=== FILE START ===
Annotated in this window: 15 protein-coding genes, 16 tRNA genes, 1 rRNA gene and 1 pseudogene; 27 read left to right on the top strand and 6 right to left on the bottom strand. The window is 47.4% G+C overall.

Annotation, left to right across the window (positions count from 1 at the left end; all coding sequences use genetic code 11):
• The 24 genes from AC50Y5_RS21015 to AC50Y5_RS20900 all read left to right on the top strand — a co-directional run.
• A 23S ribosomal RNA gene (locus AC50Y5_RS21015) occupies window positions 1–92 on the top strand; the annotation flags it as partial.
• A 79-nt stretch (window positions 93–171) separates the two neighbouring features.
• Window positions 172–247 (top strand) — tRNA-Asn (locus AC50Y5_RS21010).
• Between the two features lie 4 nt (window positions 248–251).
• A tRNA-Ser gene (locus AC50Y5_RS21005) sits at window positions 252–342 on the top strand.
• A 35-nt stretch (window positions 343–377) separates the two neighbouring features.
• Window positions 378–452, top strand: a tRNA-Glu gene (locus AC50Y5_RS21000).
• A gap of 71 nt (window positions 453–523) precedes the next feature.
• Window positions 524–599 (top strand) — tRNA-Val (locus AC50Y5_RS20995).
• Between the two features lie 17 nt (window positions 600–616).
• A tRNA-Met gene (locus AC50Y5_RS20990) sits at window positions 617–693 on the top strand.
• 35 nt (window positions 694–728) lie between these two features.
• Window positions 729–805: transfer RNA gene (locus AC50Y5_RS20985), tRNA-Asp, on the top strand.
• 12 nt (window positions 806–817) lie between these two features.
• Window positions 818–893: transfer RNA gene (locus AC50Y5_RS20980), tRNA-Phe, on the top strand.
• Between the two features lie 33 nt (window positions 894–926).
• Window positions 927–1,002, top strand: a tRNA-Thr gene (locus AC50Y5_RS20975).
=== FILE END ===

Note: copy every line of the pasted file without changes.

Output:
Annotated in this window: 15 protein-coding genes, 16 tRNA genes, 1 rRNA gene and 1 pseudogene; 27 read left to right on the top strand and 6 right to left on the bottom strand. The window is 47.4% G+C overall.

Annotation, left to right across the window (positions count from 1 at the left end; all coding sequences use genetic code 11):
• The 24 genes from AC50Y5_RS21015 to AC50Y5_RS20900 all read left to right on the top strand — a co-directional run.
• A 23S ribosomal RNA gene (locus AC50Y5_RS21015) occupies window positions 1–92 on the top strand; the annotation flags it as partial.
• A 79-nt stretch (window positions 93–171) separates the two neighbouring features.
• Window positions 172–247 (top strand) — tRNA-Asn (locus AC50Y5_RS21010).
• Between the two features lie 4 nt (window positions 248–251).
• A tRNA-Ser gene (locus AC50Y5_RS21005) sits at window positions 252–342 on the top strand.
• A 35-nt stretch (window positions 343–377) separates the two neighbouring features.
• Window positions 378–452, top strand: a tRNA-Glu gene (locus AC50Y5_RS21000).
• A gap of 71 nt (window positions 453–523) precedes the next feature.
• Window positions 524–599 (top strand) — tRNA-Val (locus AC50Y5_RS20995).
• Between the two features lie 17 nt (window positions 600–616).
• A tRNA-Met gene (locus AC50Y5_RS20990) sits at window positions 617–693 on the top strand.
• 35 nt (window positions 694–728) lie between these two features.
• Window positions 729–805: transfer RNA gene (locus AC50Y5_RS20985), tRNA-Asp, on the top strand.
• 12 nt (window positions 806–817) lie between these two features.
• Window positions 818–893: transfer RNA gene (locus AC50Y5_RS20980), tRNA-Phe, on the top strand.
• Between the two features lie 33 nt (window positions 894–926).
• Window positions 927–1,002, top strand: a tRNA-Thr gene (locus AC50Y5_RS20975).